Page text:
In December 1997, Eric Jamili defeated a British boxer to bag the World Boxing Organization (WBO) straw weight title. He lost the title in May 1998.
Samuel Duran became an Oriental and Pacific Boxing Federation (OPBF) featherweight champion in 1998. He also once held the World Boxing council (WBC) international bantamweight title.
On February 14, 1998, Melvin Magramo defeated a Thai champion to retain his World Boxing Organization (WBO) flyweight crown in front of 10,000 Filipino fans in Las Pinas City.
On December 4, 1999, Joma Gamboa knocked out a Japanese fighter in Nagoya, Japan to become the World Boxing Association (WBA) minimum weight (105 pounds) champion. He defeated a Venezuelan boxer in August 2000 but lost the title to another Japanese opponent in December of that year.
Malcolm Tuñacao was the only reigning Filipino world boxing champion in the year 2000. At 21 years old, Tuñacao grabbed the World Boxing Council (WBC) flyweight crown from a Thai boxer in Bangkok on May 21, 2000 and was able to defend it for the rest of the year. Tuñacao was born in Mandaue City in 1978.
In February 2001, Andy Tabanas edged out a Thai fighter to become the leading World Boxing Organization (WBO) junior flyweight. He kept the interim title for two months.
Tiger Ari won the Oriental and Pacific Boxing Federation (OPBF) super featherweight title in early 2002.
Other Boxing Champions
Among other Filipino champions who have won a world tile or figured in international boxing bouts include Manfredo Alipala, Rey Asis, Dencio Cabanella, Little Cezar, Speedy Dado (Diosdado Posadas), Johnny Jamito, Ronnie Jones, Rocky Kalingo, Baby Lorona, Pretty Boy Lucas, Orlando Medina, Benigno Clever Sison, Roberto Somodio, and Young Terror.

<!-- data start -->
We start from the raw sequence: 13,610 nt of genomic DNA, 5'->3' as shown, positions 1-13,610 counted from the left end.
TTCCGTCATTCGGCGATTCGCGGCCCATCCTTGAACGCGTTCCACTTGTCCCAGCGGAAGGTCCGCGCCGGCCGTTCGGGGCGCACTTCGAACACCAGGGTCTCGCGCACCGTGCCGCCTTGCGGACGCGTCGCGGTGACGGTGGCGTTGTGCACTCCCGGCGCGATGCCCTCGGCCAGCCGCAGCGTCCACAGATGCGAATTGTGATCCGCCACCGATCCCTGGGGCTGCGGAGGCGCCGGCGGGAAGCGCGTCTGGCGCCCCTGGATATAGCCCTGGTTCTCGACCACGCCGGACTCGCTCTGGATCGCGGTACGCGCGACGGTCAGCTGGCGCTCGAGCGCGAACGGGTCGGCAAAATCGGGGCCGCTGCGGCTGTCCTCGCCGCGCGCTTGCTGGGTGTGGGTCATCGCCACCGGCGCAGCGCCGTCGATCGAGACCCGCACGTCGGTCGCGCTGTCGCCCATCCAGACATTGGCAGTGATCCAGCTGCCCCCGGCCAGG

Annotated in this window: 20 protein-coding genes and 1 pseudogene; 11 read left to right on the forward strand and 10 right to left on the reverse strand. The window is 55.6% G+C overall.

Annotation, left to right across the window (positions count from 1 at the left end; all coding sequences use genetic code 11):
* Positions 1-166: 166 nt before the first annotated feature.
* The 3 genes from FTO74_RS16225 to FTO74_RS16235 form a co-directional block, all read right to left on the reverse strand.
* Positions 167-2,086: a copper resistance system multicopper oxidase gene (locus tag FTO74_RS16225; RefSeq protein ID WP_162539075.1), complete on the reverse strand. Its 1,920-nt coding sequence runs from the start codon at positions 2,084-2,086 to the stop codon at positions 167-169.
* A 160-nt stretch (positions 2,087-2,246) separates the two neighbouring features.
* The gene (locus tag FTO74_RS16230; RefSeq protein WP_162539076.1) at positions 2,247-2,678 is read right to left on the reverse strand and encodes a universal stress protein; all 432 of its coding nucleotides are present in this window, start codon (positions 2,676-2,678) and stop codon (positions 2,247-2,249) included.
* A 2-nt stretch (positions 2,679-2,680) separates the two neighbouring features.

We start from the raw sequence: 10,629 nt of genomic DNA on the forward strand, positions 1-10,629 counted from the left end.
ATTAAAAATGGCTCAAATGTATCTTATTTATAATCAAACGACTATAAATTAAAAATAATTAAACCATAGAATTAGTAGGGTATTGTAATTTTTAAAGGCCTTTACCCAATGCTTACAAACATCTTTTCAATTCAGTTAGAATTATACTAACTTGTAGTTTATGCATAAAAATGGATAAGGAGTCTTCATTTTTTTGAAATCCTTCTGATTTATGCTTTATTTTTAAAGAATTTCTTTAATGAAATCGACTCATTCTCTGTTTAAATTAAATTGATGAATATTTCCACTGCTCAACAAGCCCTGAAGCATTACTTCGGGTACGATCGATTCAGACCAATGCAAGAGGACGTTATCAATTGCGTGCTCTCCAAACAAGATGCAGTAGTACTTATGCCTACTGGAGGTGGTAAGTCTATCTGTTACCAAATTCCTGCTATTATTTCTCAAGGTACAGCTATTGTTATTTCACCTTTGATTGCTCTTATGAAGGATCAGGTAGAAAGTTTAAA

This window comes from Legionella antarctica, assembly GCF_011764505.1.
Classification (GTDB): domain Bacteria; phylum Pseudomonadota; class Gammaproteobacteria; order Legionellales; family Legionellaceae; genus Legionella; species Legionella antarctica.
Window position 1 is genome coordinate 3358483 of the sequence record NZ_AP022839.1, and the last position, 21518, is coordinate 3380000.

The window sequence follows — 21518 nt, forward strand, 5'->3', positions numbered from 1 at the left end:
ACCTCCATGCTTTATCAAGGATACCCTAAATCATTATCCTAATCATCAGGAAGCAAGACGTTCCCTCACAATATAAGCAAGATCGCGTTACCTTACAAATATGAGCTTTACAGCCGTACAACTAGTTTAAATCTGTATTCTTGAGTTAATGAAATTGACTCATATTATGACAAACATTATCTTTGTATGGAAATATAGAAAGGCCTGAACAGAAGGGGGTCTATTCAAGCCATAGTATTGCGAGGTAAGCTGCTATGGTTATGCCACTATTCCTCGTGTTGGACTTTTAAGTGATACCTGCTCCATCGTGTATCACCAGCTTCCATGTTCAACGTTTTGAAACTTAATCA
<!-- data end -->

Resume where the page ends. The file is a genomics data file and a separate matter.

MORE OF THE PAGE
MANSUETO "ONYOK" VELASCO
Mansueto "Onyok" Velasco nearly clinched the country's first Olympic gold medal in the 1996 Atlanta Olympics when he slugged it out with Bulgarian Daniel Bojilov in the light-flyweight finals. The controversial bout led to Velasco bringing home the silver medal. Before this, Velasco was one of the three Filipino boxers who clinched gold medals in the 1994 Asian Games held in Hiroshima, Japan.
The country's first Olympic silver medal came in 1964 when then 19-year-old Anthony Villanueva, son of 1932 bronze medallist Cely Villanueva, fought Russian Stanislave Stephaskin in boxing's featherweight finals at the Tokyo Olympics. Villanueva lost the gold in a split decision to the Russian.
Leopoldo Serantes, a light flyweight, completes the cast of Filipino boxers who have brought home five Olympic medals, and joins the father-and-son tandem of the Villanuevas and the Velasco brothers. Serantes clinched a bronze medal in the Olympic Games held in Seoul, South Korea in 1988.
Leopoldo Contancio won a gold medal in the Asian Challenge Cup in Manila in 1983.
Asiad Gold Medallists
Filipino athletes have won 12 of their total haul of 56 Asiad gold medals in boxing. Five of these 12 boxing gold medals came from the 1954 Asian Games, which Manila hosted while three came from the 1994 Asian Games held in Hiroshima, Japan.
Other Amateur Champions
Aside from the Velasco brothers, the father and son tandem of the Villanuevas and Leopoldo Serantes, other amateur boxers who have shown impressive performance in international competitions include Celedonio Espinosa, Ricardo Fortaleza, Reynaldo Galido, Roberto Janaiz, Alejandro Ortuoste, Ernesto Porto, Elias Recaido, Ernesto Sajo, and Vicente Tunacao.